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This Living Bamboo Highway Barrier Blocks Traffic Noise While It Sucks Up Pollution

And wouldn’t a bamboo forest look a lot nicer than a concrete wall?

This Living Bamboo Highway Barrier Blocks Traffic Noise While It Sucks Up Pollution
[Top Photo: Ananaline via Shutterstock]

The ugly concrete slabs that line urban highways might seem like a necessary evil. Without them, anyone living nearby would have to deal with traffic noise that was twice as loud.

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In Amsterdam, the government is experimenting with a different way to block out the sound of passing trucks and cars that still cut noise but are less unsightly. Light, renewable bamboo, it turns out, might work as well as tons of concrete–and possibly even better.

After some successful smaller tests, the city has started growing a 20-foot wide, 500-foot long hedge from bamboo along a busy North Holland highway. As the bamboo grows to full size over the next couple of years, they’ll study the noise reduction and decide if bamboo might make sense everywhere.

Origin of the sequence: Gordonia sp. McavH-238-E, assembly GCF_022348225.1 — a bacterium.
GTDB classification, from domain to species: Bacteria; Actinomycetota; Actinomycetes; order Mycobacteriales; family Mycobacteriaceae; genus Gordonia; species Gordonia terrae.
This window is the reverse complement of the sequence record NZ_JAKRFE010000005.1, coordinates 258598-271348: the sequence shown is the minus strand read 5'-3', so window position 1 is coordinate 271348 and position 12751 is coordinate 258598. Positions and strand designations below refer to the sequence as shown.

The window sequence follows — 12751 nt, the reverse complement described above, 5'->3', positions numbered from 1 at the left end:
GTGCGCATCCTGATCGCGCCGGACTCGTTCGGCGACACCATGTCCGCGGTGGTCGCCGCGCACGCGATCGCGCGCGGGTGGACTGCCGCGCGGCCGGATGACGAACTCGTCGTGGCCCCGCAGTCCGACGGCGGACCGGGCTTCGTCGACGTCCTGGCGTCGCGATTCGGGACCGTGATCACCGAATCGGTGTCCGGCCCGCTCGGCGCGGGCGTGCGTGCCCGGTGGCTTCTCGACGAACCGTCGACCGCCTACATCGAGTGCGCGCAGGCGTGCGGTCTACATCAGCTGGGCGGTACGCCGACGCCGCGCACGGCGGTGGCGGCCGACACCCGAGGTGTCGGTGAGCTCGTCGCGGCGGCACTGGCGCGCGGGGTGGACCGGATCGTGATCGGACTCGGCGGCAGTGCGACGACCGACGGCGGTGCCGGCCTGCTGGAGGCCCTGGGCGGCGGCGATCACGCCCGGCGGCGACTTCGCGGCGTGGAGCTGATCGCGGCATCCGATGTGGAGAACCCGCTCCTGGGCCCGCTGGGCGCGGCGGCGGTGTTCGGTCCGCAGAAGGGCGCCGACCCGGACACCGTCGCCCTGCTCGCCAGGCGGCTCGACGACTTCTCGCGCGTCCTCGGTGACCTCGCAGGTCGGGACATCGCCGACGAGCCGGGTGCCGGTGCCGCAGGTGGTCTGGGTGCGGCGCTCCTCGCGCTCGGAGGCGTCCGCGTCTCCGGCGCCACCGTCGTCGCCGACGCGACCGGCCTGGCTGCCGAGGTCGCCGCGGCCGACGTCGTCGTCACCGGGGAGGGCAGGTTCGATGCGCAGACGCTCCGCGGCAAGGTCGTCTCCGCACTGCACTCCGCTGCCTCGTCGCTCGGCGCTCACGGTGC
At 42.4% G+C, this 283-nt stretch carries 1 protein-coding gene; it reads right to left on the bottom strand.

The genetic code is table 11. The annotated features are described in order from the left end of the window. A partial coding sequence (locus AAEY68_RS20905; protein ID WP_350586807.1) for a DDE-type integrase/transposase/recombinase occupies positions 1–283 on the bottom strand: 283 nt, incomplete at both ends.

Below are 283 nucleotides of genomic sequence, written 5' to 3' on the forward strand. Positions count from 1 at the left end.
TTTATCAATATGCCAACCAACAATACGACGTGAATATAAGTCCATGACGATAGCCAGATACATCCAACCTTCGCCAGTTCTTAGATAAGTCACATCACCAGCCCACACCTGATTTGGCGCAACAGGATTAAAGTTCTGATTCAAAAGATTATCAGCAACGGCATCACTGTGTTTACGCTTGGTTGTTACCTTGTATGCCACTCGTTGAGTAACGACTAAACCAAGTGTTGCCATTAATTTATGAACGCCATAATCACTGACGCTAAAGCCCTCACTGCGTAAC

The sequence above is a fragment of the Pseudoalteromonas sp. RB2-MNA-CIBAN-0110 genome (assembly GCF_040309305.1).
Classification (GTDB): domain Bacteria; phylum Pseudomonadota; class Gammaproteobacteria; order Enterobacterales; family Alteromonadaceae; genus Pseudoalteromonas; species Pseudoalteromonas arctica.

The idea came from a city engineer. “He was inspired by a noise barrier in the city of Eindhoven made of aluminum pipes,” says vice-governor Elisabeth Post. “It made him think of bamboo ‘pipes’ in nature, and he thought it might be an attractive, green, and cheaper alternative for noise reduction than traditional materials used in noise barriers as concrete or steel.”

Unlike concrete, the plants absorb sound, so they may ultimately make highways quieter. “We think bamboo might make roads more quiet because the sound waves ‘diffuse’ in the bamboo hedge, rather than bouncing back from a traditional massive barrier,” Post says.

While some other plants are able to absorb noise, bamboo is the hardiest and most likely to survive cold winters and all the salt dumped on roads to reduce ice.

Besides looking better than a sprawling concrete wall, bamboo is also cheaper. The city estimates that growing it may cost as much as two times less than using concrete and steel. It’s also better for the environment; concrete has a massive carbon footprint, while bamboo can actually help suck pollution out of the air.

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If the test is successful, the new hedges could potentially be used throughout the Netherlands. It isn’t the country’s only experiment with alternatives: Another city is testing transparent, colorful solar barriers that can generate clean power while they block noise.

About the author

Adele Peters is a staff writer at Fast Company who focuses on solutions to some of the world's largest problems, from climate change to homelessness. Previously, she worked with GOOD, BioLite, and the Sustainable Products and Solutions program at UC Berkeley.

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